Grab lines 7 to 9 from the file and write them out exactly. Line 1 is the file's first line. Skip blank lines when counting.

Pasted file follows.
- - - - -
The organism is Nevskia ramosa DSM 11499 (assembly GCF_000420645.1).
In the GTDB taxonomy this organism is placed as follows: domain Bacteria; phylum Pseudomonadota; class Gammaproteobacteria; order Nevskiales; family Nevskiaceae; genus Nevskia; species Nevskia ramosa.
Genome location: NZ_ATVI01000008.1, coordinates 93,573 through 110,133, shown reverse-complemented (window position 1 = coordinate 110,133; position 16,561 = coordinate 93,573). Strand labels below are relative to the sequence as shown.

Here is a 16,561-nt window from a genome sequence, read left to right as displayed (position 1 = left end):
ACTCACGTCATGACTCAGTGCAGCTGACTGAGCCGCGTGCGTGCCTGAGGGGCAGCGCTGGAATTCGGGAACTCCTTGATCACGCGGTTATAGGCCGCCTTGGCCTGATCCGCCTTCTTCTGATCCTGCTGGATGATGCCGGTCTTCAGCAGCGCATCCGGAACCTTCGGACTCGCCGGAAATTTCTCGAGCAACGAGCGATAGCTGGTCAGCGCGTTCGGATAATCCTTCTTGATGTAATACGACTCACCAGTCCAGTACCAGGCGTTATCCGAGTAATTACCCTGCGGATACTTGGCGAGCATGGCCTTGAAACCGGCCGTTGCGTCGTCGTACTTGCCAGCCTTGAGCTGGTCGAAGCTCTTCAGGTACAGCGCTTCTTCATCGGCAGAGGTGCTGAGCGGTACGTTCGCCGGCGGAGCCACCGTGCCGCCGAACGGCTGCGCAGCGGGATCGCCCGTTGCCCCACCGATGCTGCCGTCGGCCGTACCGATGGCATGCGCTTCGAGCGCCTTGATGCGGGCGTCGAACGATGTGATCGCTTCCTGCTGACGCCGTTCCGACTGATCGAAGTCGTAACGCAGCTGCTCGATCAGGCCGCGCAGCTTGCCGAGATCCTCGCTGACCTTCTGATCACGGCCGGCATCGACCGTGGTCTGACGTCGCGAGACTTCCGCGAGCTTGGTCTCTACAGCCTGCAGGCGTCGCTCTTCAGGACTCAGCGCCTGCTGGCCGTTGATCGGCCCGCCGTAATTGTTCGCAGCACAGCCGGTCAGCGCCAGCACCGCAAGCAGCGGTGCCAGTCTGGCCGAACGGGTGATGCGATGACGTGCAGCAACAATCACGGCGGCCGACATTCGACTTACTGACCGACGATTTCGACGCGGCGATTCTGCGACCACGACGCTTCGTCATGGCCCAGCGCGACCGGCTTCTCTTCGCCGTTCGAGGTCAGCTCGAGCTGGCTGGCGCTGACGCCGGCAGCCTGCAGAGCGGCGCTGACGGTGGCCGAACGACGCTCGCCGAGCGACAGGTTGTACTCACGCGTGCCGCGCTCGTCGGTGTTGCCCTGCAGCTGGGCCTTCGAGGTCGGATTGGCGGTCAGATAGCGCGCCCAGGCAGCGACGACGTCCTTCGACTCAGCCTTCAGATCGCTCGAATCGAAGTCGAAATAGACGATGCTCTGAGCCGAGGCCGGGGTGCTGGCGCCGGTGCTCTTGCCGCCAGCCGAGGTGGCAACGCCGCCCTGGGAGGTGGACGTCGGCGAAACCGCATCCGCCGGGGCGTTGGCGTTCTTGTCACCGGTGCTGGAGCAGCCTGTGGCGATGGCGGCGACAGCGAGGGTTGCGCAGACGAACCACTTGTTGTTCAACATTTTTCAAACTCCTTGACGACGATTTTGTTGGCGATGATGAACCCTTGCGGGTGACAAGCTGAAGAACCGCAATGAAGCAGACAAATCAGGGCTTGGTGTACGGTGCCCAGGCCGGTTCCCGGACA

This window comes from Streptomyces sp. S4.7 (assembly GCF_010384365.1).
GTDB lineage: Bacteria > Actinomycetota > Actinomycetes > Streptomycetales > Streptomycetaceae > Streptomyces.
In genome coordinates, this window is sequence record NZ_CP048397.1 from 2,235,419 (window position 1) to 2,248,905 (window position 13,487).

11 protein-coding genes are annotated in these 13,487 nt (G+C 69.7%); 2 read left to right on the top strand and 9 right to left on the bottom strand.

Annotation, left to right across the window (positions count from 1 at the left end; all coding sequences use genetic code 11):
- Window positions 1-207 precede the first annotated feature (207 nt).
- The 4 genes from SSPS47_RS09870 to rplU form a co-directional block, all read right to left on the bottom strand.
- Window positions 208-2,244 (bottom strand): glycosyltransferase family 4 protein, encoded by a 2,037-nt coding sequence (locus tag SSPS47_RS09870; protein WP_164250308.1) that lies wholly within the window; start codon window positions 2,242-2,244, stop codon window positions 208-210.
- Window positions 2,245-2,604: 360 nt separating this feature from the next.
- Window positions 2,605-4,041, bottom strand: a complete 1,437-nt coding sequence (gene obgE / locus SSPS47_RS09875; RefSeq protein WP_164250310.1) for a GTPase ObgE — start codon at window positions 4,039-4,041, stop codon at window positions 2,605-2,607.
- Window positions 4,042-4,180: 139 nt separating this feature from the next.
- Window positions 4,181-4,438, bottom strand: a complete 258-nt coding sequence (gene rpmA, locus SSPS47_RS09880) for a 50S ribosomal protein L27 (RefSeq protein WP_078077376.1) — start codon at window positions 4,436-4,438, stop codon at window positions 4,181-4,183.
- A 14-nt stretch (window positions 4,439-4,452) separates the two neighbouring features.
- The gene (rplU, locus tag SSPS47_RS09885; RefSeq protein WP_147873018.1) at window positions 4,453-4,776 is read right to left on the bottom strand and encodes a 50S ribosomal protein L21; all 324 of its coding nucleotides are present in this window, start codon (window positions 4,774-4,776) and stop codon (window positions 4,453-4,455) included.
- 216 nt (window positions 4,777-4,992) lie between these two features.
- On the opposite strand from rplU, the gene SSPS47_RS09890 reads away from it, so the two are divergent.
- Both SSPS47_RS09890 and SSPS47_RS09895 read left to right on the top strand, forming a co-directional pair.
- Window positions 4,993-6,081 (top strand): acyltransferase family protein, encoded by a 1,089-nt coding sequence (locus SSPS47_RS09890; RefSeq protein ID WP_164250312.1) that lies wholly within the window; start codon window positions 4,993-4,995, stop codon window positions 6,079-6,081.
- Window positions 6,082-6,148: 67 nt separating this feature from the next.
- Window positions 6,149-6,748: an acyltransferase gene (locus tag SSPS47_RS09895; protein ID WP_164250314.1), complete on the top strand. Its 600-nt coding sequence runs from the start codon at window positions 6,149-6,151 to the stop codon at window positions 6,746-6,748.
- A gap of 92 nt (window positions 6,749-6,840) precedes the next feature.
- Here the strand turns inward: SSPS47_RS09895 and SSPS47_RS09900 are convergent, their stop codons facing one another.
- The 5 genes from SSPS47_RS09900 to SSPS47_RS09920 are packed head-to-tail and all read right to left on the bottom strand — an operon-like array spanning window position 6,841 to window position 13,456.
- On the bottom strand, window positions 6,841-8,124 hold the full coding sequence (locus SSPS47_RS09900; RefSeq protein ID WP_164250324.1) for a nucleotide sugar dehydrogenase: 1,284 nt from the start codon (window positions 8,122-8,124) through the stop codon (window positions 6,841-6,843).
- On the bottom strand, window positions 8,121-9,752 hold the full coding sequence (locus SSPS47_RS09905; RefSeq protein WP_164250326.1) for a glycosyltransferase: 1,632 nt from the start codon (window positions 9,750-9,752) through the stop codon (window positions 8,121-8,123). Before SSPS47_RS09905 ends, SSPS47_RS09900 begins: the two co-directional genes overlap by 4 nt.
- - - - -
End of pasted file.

GTDB lineage: Bacteria > Actinomycetota > Actinomycetes > Streptomycetales > Streptomycetaceae > Streptomyces.
In genome coordinates, this window is sequence record NZ_CP048397.1 from 2,235,419 (window position 1) to 2,248,905 (window position 13,487).

11 protein-coding genes are annotated in these 13,487 nt (G+C 69.7%); 2 read left to right on the top strand and 9 right to left on the bottom strand.